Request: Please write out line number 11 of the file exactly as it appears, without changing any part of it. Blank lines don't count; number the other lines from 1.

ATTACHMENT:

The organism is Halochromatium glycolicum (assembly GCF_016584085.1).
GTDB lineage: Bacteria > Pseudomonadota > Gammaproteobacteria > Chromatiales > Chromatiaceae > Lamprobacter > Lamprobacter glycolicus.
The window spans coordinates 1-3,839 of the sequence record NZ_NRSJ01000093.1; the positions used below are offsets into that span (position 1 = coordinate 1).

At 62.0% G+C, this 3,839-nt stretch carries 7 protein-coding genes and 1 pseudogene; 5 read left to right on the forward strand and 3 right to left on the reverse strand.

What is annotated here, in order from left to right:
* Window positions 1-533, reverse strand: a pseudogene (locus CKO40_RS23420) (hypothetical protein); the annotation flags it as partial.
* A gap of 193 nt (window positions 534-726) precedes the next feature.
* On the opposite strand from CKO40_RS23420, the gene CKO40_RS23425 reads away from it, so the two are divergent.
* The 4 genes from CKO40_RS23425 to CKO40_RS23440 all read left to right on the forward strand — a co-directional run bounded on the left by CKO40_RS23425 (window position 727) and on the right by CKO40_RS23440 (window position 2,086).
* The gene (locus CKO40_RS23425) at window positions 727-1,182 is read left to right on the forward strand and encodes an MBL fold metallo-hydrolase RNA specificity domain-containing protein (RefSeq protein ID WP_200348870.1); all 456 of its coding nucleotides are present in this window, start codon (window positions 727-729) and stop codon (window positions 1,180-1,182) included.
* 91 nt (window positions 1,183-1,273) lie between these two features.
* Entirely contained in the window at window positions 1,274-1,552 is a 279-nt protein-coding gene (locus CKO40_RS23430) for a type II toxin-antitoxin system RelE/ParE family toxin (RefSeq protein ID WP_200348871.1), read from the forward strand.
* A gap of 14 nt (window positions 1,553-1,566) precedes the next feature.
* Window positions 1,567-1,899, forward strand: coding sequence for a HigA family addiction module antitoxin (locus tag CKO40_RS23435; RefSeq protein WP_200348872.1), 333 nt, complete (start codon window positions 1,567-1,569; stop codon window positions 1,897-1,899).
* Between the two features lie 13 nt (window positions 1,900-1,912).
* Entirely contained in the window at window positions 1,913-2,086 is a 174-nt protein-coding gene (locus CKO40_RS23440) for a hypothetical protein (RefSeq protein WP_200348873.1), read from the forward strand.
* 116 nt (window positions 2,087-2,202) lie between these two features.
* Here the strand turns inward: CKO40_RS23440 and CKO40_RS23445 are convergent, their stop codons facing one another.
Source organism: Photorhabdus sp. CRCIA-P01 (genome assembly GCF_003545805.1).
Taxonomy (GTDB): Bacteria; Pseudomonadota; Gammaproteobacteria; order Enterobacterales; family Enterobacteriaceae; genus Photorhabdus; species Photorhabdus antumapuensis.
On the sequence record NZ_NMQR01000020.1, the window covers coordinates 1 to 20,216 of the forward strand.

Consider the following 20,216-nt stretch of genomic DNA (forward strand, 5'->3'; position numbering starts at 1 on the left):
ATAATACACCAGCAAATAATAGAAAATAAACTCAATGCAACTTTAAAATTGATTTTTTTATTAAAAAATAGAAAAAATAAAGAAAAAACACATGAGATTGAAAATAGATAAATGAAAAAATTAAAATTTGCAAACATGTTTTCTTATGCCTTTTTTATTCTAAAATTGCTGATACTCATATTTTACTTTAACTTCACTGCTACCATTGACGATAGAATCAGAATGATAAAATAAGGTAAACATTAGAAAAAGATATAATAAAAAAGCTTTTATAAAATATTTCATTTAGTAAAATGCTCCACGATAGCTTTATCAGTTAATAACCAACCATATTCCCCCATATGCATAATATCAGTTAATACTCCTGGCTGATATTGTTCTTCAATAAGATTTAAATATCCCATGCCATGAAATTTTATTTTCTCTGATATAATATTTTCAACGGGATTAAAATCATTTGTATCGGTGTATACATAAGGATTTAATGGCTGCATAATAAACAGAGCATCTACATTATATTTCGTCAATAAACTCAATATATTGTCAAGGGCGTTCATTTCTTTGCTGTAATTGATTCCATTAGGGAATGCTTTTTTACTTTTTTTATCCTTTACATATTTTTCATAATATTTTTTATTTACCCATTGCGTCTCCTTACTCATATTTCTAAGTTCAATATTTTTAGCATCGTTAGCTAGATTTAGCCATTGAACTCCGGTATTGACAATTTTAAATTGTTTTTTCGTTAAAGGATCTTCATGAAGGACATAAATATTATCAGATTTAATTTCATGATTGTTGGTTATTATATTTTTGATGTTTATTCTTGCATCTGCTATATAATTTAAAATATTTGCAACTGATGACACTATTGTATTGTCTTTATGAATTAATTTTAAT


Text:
* 91 nt (window positions 1,183-1,273) lie between these two features.